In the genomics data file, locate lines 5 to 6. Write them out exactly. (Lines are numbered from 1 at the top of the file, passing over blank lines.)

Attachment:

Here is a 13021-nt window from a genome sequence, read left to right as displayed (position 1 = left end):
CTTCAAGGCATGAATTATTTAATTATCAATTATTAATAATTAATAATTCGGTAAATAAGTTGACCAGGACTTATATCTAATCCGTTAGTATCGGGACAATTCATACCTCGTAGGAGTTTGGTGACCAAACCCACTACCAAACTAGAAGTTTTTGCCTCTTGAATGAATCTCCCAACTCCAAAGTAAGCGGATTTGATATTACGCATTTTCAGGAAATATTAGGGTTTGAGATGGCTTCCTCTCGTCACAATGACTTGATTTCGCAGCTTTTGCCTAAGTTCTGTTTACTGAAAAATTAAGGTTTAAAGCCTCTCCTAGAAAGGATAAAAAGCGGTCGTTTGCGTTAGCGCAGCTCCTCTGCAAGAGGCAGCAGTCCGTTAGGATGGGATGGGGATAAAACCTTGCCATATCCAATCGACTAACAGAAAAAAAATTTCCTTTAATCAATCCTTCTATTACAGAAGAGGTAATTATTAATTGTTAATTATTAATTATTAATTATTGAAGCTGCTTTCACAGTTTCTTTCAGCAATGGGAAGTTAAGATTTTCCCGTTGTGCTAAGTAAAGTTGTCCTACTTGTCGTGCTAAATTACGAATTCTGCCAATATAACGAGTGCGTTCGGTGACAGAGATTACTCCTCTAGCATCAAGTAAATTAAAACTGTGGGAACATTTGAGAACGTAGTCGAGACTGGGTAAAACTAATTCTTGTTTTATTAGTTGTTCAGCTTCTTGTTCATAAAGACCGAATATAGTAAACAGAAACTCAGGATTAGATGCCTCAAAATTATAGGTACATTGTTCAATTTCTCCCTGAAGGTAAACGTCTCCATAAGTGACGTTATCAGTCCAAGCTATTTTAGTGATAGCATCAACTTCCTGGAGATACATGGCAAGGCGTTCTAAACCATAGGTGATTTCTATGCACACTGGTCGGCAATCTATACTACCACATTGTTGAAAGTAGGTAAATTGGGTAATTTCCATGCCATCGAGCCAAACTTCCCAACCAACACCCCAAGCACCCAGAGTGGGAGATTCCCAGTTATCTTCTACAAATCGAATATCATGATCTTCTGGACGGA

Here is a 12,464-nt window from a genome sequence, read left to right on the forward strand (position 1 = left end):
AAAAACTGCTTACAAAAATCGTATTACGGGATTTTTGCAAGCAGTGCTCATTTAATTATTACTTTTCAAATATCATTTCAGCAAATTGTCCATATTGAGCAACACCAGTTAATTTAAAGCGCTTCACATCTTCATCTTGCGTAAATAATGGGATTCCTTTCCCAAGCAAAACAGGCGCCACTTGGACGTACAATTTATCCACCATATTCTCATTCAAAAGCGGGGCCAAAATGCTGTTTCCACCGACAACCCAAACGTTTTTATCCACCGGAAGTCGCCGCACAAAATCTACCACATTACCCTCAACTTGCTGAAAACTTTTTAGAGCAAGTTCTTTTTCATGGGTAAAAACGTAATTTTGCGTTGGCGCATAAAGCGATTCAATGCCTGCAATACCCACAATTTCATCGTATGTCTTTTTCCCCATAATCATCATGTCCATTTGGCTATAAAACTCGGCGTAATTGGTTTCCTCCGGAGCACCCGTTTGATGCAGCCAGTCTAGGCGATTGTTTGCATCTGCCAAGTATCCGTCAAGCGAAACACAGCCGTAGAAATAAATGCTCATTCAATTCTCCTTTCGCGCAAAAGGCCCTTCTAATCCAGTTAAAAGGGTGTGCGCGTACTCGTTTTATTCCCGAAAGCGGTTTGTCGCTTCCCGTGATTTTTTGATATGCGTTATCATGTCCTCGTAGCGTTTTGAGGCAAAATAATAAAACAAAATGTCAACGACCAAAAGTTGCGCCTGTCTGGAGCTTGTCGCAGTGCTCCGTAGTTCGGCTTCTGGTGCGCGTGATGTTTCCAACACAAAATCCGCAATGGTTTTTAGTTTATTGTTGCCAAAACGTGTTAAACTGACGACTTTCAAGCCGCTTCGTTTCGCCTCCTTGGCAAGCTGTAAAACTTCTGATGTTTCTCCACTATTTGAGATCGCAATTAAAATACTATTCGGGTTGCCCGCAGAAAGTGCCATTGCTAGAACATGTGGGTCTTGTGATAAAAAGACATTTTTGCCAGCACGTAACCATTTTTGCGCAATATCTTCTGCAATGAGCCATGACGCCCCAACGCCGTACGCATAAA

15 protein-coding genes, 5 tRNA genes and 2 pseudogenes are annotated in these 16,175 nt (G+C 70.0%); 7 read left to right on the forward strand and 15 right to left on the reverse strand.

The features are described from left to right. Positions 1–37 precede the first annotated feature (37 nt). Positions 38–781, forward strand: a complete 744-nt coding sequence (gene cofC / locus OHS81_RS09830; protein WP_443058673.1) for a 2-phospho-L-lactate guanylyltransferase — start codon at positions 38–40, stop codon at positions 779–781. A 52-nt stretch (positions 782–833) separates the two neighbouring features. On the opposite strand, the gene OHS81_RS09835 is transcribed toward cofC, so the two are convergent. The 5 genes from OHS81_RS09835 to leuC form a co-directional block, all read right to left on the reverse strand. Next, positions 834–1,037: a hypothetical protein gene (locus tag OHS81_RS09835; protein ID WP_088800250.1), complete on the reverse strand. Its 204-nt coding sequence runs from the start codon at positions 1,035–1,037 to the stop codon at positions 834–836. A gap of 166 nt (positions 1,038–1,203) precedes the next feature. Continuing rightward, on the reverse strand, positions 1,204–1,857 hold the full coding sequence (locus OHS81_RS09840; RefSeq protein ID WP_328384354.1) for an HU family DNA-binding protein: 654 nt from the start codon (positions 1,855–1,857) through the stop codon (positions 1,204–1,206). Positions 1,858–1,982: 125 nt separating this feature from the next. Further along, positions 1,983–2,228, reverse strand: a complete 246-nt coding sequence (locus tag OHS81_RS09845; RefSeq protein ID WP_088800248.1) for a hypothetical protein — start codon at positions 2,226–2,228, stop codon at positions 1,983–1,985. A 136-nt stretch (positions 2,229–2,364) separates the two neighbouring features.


15 protein-coding genes, 5 tRNA genes and 2 pseudogenes are annotated in these 16,175 nt (G+C 70.0%); 7 read left to right on the forward strand and 15 right to left on the reverse strand.

The features are described from left to right. Positions 1–37 precede the first annotated feature (37 nt). Positions 38–781, forward strand: a complete 744-nt coding sequence (gene cofC / locus OHS81_RS09830; protein WP_443058673.1) for a 2-phospho-L-lactate guanylyltransferase — start codon at positions 38–40, stop codon at positions 779–781. A 52-nt stretch (positions 782–833) separates the two neighbouring features. On the opposite strand, the gene OHS81_RS09835 is transcribed toward cofC, so the two are convergent. The 5 genes from OHS81_RS09835 to leuC form a co-directional block, all read right to left on the reverse strand. Next, positions 834–1,037: a hypothetical protein gene (locus tag OHS81_RS09835; protein ID WP_088800250.1), complete on the reverse strand. Its 204-nt coding sequence runs from the start codon at positions 1,035–1,037 to the stop codon at positions 834–836. A gap of 166 nt (positions 1,038–1,203) precedes the next feature. Continuing rightward, on the reverse strand, positions 1,204–1,857 hold the full coding sequence (locus OHS81_RS09840; RefSeq protein ID WP_328384354.1) for an HU family DNA-binding protein: 654 nt from the start codon (positions 1,855–1,857) through the stop codon (positions 1,204–1,206). Positions 1,858–1,982: 125 nt separating this feature from the next. Further along, positions 1,983–2,228, reverse strand: a complete 246-nt coding sequence (locus tag OHS81_RS09845; RefSeq protein ID WP_088800248.1) for a hypothetical protein — start codon at positions 2,226–2,228, stop codon at positions 1,983–1,985. A 136-nt stretch (positions 2,229–2,364) separates the two neighbouring features.